By Bruce Rubin

As a Product Development Consultant taking people and their ideas from the beginning through the sales process, I have come in contact with many people who, at the “end of the day,” reinvented the wheel.

One such story I share with potential clients is the one concerning “The Cat Mat.”

I met the developer through a mutual contact who thought the man had a saleable product.

We set up a meeting where he could bring a product sample. We met, and he did present a sample that was very crude and did not portray what he was attempting to accomplish with the product. I told him to make a better one, and then let’s meet again at the Plymouth Meeting location of the retailer that would be a prime target for the product.

We met, and this time his product sample was excellent and could be reproduced in volume.

I then took him into the store and showed him twelve feet of a product already in the store that was as good and, in many cases, better than the product he had developed.

We looked at the Copyright dates on a few of the items, and they were ten-twelve years earlier than the day we met.

My point is that “Inventors” need to do their homework when coming up with the “next big thing.”

Sitting at a computer and looking up various options on what the product does or would be called is simple and easy to do in today’s world. In many cases, the person will find that the product has already been developed and sold.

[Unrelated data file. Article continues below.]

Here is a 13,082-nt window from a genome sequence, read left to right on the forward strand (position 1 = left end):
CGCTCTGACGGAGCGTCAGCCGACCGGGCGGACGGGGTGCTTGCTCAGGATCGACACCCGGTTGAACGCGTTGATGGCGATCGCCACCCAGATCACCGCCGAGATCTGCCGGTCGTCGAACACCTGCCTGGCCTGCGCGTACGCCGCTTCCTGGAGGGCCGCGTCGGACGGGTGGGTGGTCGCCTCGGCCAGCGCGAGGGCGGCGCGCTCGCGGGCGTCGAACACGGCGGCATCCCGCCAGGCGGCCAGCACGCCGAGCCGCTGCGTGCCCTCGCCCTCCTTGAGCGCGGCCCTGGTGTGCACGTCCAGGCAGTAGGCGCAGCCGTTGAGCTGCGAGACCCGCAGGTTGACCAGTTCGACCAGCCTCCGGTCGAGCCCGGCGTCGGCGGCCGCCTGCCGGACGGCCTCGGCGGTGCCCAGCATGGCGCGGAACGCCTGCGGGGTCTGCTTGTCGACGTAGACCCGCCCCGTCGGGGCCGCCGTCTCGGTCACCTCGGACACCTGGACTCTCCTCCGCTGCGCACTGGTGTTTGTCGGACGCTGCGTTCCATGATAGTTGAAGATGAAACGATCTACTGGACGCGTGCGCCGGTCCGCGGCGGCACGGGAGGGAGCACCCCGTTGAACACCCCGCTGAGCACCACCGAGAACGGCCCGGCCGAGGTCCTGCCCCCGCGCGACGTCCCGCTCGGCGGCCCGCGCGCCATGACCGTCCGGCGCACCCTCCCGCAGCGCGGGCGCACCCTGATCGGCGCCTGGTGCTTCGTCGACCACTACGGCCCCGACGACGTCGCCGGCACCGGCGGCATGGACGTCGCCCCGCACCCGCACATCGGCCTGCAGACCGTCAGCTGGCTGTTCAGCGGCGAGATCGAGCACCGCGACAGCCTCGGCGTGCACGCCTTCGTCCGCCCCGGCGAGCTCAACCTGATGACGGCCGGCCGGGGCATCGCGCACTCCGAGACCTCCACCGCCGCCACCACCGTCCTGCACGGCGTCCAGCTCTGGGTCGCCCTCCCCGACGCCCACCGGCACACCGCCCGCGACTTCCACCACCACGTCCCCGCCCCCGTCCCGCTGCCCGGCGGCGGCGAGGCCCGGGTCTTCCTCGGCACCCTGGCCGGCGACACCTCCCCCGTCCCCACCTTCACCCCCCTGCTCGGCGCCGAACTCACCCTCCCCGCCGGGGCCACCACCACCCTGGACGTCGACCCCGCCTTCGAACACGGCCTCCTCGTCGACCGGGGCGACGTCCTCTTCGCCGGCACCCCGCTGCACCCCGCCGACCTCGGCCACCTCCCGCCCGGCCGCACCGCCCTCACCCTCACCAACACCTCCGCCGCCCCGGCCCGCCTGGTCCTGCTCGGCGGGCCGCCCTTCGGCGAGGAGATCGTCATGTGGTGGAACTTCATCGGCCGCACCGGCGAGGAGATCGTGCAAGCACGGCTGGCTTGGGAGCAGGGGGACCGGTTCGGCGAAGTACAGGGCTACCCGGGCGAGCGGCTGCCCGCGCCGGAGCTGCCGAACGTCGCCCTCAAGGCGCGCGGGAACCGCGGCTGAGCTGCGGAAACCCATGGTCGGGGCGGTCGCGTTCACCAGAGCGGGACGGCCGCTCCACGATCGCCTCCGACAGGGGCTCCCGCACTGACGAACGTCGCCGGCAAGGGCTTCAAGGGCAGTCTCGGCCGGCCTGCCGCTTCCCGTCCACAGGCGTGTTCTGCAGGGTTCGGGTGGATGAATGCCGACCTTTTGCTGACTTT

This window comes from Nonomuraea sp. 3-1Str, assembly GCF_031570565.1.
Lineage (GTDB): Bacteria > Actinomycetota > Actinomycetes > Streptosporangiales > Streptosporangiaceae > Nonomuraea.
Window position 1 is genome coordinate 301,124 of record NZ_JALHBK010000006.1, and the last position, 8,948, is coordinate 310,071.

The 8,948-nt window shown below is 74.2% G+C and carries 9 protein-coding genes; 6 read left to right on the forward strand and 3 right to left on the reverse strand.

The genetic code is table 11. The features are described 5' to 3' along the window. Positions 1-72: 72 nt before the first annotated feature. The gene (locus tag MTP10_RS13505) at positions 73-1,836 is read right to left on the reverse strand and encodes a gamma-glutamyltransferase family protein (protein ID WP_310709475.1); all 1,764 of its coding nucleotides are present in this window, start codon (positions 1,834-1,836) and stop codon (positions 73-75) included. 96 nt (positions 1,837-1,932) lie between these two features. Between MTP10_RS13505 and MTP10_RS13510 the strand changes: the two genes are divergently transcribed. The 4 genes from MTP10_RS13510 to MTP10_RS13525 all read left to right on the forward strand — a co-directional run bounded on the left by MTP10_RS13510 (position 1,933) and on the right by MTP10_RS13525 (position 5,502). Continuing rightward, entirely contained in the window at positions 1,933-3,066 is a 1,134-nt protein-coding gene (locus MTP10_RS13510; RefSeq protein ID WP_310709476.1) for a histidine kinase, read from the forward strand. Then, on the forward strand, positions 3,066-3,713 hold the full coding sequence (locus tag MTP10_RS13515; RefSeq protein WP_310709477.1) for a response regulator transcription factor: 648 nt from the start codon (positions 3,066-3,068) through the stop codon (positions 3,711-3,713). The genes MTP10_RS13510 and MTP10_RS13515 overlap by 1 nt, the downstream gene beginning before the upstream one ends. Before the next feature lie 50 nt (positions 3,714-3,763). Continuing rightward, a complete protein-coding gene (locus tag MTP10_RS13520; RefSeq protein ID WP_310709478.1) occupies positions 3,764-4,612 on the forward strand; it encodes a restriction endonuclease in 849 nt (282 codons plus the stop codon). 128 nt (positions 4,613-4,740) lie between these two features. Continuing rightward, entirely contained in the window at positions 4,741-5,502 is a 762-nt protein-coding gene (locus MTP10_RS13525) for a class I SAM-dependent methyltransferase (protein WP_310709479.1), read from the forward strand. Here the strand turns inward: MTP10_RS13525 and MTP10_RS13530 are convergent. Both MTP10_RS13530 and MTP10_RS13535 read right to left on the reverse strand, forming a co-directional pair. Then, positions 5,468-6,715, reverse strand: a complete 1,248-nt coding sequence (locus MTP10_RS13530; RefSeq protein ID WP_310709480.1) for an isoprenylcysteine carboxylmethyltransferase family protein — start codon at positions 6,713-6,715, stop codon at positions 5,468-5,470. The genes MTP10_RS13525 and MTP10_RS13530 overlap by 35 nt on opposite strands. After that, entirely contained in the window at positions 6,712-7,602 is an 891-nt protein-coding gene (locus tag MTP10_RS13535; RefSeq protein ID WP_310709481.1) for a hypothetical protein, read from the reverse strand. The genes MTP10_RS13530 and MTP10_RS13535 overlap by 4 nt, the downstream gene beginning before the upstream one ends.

Suppose the product or something very similar did not “show up” when doing the computer searching. In that case, I suggest getting off the couch and “going shopping” to every retailer that might carry the product once it is ready for market.

This step has two advantages for the inventor. The first is to see if the product is already on the market.  And the second is to see what company a potential partner of the licensee for the product might be since they sell products like the invention and already have access that an inventor doesn’t and might not obtain.

To summarize:

If you develop a product, do your homework, and potentially save yourself time and money, and in today’s world, you may never have to leave the house.

If you’ve developed a “unique” product, then protect it through Patent or other means you will find through your Attorney.

Finally, with one product line, you need to Partner with an established company, where the sentence above comes into play.